Introduction: Millions of patients undergo major abdominal surgery worldwide each year, and the post-operative phase carries a high risk of respiratory and circulatory complications. Standard ward observation of patients includes vital sign registration at regular intervals. Patients may deteriorate between measurements, and this may be detected by continuous monitoring. The aim of this study was to compare the number of micro events detected by continuous monitoring to those documented by the widely used standardized Early Warning Score (EWS).
Methods: Fifty patients were continuously monitored with peripheral arterial oxygen saturation (SpO2 ), heart rate (HR), and respiratory rate (RR) the first 4 days after major abdominal cancer surgery. EWS was monitored as routine practice. Number and duration of events were analyzed using Fisher's exact test and Wilcoxon rank sum test.
Results: Continuous monitoring detected a SpO2 <92% in 98% of patients vs 16% of patients detected by EWS (P < .0001). Micro events of SpO2 <92% lasting longer than 60 minutes were found in 58% of patients by continuous monitoring vs 16% by the EWS (P < .0001). Fifty-two percent of patients had micro events of SpO2 <85% lasting longer than 10 minutes. Continuous monitoring found tachycardia in 60% of patients vs 6% by the EWS. Frequency of events for bradycardia, tachypnea, and bradypnea showed similar patterns.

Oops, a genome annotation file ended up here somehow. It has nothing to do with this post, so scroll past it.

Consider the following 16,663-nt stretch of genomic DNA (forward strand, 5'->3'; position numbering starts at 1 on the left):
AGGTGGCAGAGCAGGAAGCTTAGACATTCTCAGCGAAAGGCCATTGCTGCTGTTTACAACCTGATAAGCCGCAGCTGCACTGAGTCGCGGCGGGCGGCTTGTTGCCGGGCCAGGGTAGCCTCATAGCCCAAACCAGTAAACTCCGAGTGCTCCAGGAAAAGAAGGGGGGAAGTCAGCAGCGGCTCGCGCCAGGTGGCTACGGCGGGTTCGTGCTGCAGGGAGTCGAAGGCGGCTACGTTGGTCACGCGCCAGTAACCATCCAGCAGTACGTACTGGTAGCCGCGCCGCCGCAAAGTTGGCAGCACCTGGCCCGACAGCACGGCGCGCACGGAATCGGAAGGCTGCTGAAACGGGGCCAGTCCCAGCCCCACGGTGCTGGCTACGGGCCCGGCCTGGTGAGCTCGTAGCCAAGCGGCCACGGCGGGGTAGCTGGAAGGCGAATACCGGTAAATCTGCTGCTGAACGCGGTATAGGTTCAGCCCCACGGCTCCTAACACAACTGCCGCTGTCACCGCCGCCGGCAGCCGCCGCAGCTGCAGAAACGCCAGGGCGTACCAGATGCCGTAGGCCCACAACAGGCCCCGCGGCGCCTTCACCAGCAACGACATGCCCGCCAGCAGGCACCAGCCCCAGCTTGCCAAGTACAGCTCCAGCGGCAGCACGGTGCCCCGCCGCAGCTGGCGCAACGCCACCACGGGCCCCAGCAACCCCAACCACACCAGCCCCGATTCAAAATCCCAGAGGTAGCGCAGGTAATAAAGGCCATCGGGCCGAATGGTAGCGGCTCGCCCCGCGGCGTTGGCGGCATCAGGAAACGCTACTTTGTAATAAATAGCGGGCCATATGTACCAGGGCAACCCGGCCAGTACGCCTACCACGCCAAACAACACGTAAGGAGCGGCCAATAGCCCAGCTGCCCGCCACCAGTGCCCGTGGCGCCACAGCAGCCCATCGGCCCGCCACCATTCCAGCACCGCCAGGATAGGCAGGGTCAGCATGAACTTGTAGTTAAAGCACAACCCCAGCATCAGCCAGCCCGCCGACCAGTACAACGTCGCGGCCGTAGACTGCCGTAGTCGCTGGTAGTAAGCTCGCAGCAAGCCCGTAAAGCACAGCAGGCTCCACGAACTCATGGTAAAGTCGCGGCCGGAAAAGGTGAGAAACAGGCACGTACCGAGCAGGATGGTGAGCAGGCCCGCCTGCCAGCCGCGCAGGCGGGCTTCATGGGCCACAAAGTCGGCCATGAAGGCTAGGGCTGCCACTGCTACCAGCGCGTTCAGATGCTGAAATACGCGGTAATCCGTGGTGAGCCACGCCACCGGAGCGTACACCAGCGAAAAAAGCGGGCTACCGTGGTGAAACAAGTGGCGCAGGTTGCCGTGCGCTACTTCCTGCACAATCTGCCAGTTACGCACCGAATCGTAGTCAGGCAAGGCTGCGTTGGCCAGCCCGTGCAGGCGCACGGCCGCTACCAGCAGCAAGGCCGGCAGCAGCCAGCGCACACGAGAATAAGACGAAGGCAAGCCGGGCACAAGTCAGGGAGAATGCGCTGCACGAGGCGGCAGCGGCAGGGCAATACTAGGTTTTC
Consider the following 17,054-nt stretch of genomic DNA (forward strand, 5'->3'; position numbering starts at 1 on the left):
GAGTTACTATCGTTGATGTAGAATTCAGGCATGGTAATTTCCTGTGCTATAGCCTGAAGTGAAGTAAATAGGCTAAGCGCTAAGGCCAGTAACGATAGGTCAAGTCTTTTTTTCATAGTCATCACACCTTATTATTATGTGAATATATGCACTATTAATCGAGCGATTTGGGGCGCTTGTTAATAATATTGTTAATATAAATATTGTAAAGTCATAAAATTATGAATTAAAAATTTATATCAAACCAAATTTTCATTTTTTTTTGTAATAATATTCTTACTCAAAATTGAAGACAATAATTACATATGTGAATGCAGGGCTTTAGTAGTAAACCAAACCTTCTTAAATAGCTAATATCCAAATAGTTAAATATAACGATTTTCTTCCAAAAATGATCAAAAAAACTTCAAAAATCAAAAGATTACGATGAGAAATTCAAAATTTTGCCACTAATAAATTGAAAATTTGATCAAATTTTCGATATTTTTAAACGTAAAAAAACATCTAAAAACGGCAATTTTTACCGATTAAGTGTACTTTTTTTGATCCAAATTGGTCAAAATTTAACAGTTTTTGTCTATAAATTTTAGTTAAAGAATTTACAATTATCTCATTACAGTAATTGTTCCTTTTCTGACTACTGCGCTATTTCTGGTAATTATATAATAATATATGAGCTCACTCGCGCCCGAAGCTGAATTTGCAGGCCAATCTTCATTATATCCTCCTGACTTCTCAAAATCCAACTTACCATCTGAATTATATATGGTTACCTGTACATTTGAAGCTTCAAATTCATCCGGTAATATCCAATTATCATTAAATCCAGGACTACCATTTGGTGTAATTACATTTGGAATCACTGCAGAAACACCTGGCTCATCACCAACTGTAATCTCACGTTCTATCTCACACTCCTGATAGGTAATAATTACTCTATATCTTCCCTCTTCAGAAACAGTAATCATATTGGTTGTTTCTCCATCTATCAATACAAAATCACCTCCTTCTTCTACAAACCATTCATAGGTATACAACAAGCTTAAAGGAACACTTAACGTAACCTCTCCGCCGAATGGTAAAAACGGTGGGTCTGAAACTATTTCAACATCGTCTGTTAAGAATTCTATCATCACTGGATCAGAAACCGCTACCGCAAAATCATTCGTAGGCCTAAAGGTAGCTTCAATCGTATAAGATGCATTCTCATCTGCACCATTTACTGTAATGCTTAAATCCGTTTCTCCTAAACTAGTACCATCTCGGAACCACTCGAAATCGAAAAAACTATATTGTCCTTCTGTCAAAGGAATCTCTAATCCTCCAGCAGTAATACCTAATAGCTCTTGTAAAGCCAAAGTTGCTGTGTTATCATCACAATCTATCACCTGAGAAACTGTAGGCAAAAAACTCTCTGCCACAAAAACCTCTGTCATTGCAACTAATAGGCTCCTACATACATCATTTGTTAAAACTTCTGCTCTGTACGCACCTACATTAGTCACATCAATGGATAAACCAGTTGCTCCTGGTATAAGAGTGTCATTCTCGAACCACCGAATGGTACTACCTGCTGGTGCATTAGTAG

Conclusion: Very low SpO2 and tachycardia in post-operative patients are common and under-diagnosed by the EWS. Continuous monitoring can discover these micro events and potentially contribute to earlier detection and, potentially, result in prevention of clinical complications.
Keywords: Early Warning Score; continuous monitoring; hypoxemia; post-operative complications; respiratory complications.
© 2018 The Acta Anaesthesiologica Scandinavica Foundation. Published by John Wiley & Sons Ltd.